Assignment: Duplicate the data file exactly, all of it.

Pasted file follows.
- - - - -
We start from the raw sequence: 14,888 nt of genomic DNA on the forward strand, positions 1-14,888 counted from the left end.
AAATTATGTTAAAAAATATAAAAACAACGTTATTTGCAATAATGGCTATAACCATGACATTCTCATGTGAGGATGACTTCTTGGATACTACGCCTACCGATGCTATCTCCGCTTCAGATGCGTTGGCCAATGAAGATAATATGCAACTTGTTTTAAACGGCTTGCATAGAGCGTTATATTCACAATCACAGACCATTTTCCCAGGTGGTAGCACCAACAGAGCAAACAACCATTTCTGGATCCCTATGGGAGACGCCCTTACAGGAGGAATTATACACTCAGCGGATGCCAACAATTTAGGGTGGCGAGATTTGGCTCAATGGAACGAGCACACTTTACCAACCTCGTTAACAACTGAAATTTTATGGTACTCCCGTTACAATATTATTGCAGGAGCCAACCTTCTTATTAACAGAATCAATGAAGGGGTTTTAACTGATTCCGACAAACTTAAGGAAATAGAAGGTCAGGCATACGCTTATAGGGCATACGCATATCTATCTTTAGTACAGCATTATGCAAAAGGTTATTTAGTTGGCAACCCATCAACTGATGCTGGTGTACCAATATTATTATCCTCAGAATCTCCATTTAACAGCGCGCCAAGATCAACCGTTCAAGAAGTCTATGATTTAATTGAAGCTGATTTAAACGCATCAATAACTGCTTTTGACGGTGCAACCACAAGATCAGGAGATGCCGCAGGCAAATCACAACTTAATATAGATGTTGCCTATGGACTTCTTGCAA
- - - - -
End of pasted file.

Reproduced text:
We start from the raw sequence: 14,888 nt of genomic DNA on the forward strand, positions 1-14,888 counted from the left end.
AAATTATGTTAAAAAATATAAAAACAACGTTATTTGCAATAATGGCTATAACCATGACATTCTCATGTGAGGATGACTTCTTGGATACTACGCCTACCGATGCTATCTCCGCTTCAGATGCGTTGGCCAATGAAGATAATATGCAACTTGTTTTAAACGGCTTGCATAGAGCGTTATATTCACAATCACAGACCATTTTCCCAGGTGGTAGCACCAACAGAGCAAACAACCATTTCTGGATCCCTATGGGAGACGCCCTTACAGGAGGAATTATACACTCAGCGGATGCCAACAATTTAGGGTGGCGAGATTTGGCTCAATGGAACGAGCACACTTTACCAACCTCGTTAACAACTGAAATTTTATGGTACTCCCGTTACAATATTATTGCAGGAGCCAACCTTCTTATTAACAGAATCAATGAAGGGGTTTTAACTGATTCCGACAAACTTAAGGAAATAGAAGGTCAGGCATACGCTTATAGGGCATACGCATATCTATCTTTAGTACAGCATTATGCAAAAGGTTATTTAGTTGGCAACCCATCAACTGATGCTGGTGTACCAATATTATTATCCTCAGAATCTCCATTTAACAGCGCGCCAAGATCAACCGTTCAAGAAGTCTATGATTTAATTGAAGCTGATTTAAACGCATCAATAACTGCTTTTGACGGTGCAACCACAAGATCAGGAGATGCCGCAGGCAAATCACAACTTAATATAGATGTTGCCTATGGACTTCTTGCAA